I try to mark the solstices whenever possible. It’s the pagan in me, I guess, but among the ingredients in my personal gumbo of a spiritual life, observing the concrete astronomical and natural forces at work in the universe seems to me like a pretty good hedge.
Edward Abbey said, “I stand for what I stand on.” To Ed’s sage wisdom I would add: “and also what I stand below.” And by that I mean the sun, the moon, the stars, galaxies, nebulae and the like. Those things are real. They’re THERE. We are made up of the remnants of other suns and moons and stars and galaxies and nebulae and…you get the idea. That’s a fact.
|Mimosas, baby! Now THAT’s how
you toast the solstice.
So observing the natural patterns of our little dance in the universe makes me feel grounded. Makes me feel like I’m saying “thanks” to all the forces and processes and, well, magic that have led me to what is a pretty cool existence.
From winter camping in the Uinta Mountains of Utah with my pup Spooner, both of us surrounded by coyotes out in the darkness whose eyes were visible in the glow of the firelight, to an early summer morning toast on a hill in the woods of Kincaid Park in Anchorage, Alaska, with an amazing view of the sun rising over the Talkeetna Mountains, I’ve created some great solstice memories that I cherish.
But not all of the locales in my life have been so pastoral. No matter. The sun is the same sun and the solstice still occurs at the same moment no matter where on this planet you happen to be located. There’s no reason NOT to observe a cardinal point in the annual calendar of our biosphere, however subdued that observance might be.
One such subdued observance just took place on the fire escape of my apartment here in Newburyport, Massachusetts. No, it wasn’t the Uintas. Nor was it the woods at Kincaid Park. But it wasn’t as paved over as one of the summer solstices I observed while living in San Diego: for that one, which occurred while I was at work, I walked out to the edge of the parking lot overlooking the canyon below the office building. You could see the Pacific Ocean off in the haze. I marked the moment, nodded, and that was that. It was enough. Back to work.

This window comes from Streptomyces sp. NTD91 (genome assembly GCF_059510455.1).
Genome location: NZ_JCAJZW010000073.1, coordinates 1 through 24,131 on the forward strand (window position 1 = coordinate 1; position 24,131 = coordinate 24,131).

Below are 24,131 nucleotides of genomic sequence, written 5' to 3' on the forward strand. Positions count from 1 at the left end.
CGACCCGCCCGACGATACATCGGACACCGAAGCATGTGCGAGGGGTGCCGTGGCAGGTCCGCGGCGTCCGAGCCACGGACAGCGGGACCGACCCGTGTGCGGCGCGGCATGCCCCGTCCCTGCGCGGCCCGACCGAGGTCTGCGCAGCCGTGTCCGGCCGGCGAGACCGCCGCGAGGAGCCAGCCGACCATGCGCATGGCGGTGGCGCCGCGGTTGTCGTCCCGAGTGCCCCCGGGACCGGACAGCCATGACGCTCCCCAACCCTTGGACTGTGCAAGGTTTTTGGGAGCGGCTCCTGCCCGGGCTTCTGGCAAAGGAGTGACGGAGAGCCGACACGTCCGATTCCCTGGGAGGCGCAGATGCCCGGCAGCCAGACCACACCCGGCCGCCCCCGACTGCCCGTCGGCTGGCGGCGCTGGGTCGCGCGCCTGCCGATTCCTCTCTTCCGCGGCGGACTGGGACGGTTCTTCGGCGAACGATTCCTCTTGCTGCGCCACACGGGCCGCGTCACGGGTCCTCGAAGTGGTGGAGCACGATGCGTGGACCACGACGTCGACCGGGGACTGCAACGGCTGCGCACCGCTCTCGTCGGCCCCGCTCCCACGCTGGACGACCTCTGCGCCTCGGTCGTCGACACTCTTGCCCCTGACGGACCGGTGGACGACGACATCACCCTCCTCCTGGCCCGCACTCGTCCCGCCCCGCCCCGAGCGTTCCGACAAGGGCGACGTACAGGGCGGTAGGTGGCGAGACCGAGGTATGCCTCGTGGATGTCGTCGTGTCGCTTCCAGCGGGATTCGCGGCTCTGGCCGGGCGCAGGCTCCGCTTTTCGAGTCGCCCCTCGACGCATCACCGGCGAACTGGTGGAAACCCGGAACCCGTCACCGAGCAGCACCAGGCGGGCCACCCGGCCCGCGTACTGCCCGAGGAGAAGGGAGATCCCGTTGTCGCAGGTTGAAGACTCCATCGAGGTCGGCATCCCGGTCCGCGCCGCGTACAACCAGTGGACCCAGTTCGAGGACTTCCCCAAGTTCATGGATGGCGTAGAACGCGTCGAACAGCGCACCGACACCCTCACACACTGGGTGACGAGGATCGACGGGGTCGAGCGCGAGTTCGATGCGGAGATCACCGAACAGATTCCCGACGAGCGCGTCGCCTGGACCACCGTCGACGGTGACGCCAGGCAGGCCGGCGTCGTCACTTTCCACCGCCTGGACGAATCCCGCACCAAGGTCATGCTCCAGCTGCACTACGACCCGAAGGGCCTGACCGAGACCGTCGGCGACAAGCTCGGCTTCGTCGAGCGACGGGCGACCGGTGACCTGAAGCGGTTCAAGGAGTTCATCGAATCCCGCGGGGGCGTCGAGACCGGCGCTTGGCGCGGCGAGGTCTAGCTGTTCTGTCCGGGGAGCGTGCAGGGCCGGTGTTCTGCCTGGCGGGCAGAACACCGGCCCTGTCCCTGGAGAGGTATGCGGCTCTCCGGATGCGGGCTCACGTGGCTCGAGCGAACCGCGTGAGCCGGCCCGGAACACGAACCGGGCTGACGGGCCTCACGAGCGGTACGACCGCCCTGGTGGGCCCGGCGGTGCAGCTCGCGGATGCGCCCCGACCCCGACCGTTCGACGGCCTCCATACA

|Rose on a hot New England
solstice. It’ll do.
This year’s observance found me out on my fire escape with the sun peeking from behind the chimney of the neighboring multi-family dwelling. And I toasted not with Veuve Cliquot (my toast of choice) but rather with a chilled rose because it’s just too damned hot here in New England today. First day of summer? And then some. It feels like the tenth level of Hell. This northerner is feelin’ it (although the beach was wonderful today; even had some small waves to play in).
Now I’m back inside, in the air conditioning, praying this apartment will cool down enough by bedtime or else getting any sleep tonight is gonna be a challenge. It’s so hot today that I’m wearing my Park City Muckers tank top. A tank top? I haven’t worn this shirt in probably fifteen years (and if you’ve seen the photo, I’m guessing you’re saying: Luke, make it another fifteen before you dig it out of the dresser again). But anything beyond a tank top feels smothering.
In any case, the point is: regardless of your religious persuasion, the fact remains: you’re a human being, an animal on this planet that is home to ALL human beings that have ever been. That planet that sustains all of us (for the time being, anyway) has patterns that have been going on for billions of years. Taking a moment to observe those patterns is simply paying homage to the forces that have made you YOU. No, I’m not saying God didn’t play a part in making you you (if that’s how you roll). But if that is how you roll, God still made you YOU within the construct of this universe in which you live. Paying your respects to that teeny bit of God’s creation is the least you can do, don’t you think?